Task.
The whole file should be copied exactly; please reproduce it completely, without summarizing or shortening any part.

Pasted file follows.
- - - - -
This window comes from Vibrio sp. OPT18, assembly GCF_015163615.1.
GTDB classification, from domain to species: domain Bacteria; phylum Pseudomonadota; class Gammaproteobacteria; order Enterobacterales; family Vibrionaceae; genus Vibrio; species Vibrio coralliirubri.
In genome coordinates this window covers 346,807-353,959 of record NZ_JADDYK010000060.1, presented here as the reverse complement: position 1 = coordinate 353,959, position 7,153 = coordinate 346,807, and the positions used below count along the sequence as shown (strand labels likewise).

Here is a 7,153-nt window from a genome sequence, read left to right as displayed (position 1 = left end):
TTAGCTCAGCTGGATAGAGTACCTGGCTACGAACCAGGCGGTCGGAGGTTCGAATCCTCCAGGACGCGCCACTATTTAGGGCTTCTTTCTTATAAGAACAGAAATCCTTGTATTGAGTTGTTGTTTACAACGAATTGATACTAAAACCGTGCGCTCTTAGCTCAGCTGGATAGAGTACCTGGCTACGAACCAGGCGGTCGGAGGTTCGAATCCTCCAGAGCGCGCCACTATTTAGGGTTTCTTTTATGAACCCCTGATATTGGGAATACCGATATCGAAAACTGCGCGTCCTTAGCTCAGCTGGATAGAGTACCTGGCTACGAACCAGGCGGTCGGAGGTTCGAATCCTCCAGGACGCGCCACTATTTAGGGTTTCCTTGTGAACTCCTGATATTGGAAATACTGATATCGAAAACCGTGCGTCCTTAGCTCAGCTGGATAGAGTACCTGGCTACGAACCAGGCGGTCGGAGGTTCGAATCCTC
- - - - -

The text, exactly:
This window comes from Vibrio sp. OPT18, assembly GCF_015163615.1.
GTDB classification, from domain to species: domain Bacteria; phylum Pseudomonadota; class Gammaproteobacteria; order Enterobacterales; family Vibrionaceae; genus Vibrio; species Vibrio coralliirubri.
In genome coordinates this window covers 346,807-353,959 of record NZ_JADDYK010000060.1, presented here as the reverse complement: position 1 = coordinate 353,959, position 7,153 = coordinate 346,807, and the positions used below count along the sequence as shown (strand labels likewise).

Here is a 7,153-nt window from a genome sequence, read left to right as displayed (position 1 = left end):
TTAGCTCAGCTGGATAGAGTACCTGGCTACGAACCAGGCGGTCGGAGGTTCGAATCCTCCAGGACGCGCCACTATTTAGGGCTTCTTTCTTATAAGAACAGAAATCCTTGTATTGAGTTGTTGTTTACAACGAATTGATACTAAAACCGTGCGCTCTTAGCTCAGCTGGATAGAGTACCTGGCTACGAACCAGGCGGTCGGAGGTTCGAATCCTCCAGAGCGCGCCACTATTTAGGGTTTCTTTTATGAACCCCTGATATTGGGAATACCGATATCGAAAACTGCGCGTCCTTAGCTCAGCTGGATAGAGTACCTGGCTACGAACCAGGCGGTCGGAGGTTCGAATCCTCCAGGACGCGCCACTATTTAGGGTTTCCTTGTGAACTCCTGATATTGGAAATACTGATATCGAAAACCGTGCGTCCTTAGCTCAGCTGGATAGAGTACCTGGCTACGAACCAGGCGGTCGGAGGTTCGAATCCTC